Through the generosity of a donor (who is also on the staff of the Smithsonian Libraries!), the American Art Museum/National Portrait Gallery Library (AA/PG Library) is pleased to announce a new addition to its artists’ book collection: Cumulus by Thomas Parker Williams.
Although many of the over 200 artists’ books in the AA/PG Library collection are in the traditional codex format (the familiar book with a spine on one side where the pages are held together), many artists take advantage of the medium to push the boundaries of the book form. For example, a book featured in an earlier blog post, The Quilts of Gee’s Bend, Vol. 2 really confronts the definition of what can be considered a “page.”
Many book artists have experimented with the idea of cards as pages which allows the viewer rearrange the order or narrative without being restricted by the stricture of a spine. Don Celender’s Artball and George Brecht’s Water Yam are two well-known examples that are held in the library.
Thomas Parker Williams, an artist from Philadelphia, PA and the creator of Cumulus also experiments with cards as pages of the artists’ book. However each one of his pages takes a different shape. The five “pages” of the book are double-sided cut-outs of clouds – each a different shape. The clouds are printed using the reductive linocut printing method. This process is similar to woodcut printing, except with linoleum rather than wood. It is “reductive” because as each successive color is applied, the previous layer of the linoleum is cleaned and further cuts are made in the areas that will not be imprinted on the next printing. As you can imagine, this technique leave very little room for error! Each card is printed on both sides – one side depicts clouds in fair weather and the other depicts storm clouds. Naturally the title of the book refers to the type of clouds that are depicted. Cumulus clouds are common puffy, low level clouds that generally have flat bases, which makes them ideal for fitting a metal base which serves as the “spine” for the “pages.”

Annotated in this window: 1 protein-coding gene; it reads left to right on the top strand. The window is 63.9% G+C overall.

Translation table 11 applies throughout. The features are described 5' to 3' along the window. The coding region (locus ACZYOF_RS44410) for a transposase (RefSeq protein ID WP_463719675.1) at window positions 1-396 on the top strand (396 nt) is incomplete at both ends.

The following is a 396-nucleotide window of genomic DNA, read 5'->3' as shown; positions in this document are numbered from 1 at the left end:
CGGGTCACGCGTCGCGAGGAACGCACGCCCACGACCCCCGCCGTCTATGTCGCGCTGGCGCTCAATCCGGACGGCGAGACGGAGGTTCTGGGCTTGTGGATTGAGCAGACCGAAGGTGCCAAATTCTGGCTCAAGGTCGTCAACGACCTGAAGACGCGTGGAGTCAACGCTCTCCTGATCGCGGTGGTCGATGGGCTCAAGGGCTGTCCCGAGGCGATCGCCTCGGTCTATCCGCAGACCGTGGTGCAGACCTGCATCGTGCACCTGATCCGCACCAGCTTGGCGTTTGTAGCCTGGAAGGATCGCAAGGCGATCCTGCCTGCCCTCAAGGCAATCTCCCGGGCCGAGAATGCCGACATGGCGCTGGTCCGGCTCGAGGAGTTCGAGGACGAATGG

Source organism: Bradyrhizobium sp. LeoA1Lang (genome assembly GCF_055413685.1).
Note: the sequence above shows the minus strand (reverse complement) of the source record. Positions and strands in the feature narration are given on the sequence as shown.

The clouds can be arranged in any order and can overlapped in different ways to create many different sculptural results. As a result the artwork can be considered a collaboration between the book artist and the viewer. Certainly experiencing this book is quite different from flipping the pages in a typical book and at the same time enjoying the artwork is a participatory event. We’re delighted to have it in the collection.
This book has an edition of 50 (AA/PG Library’s is number 30).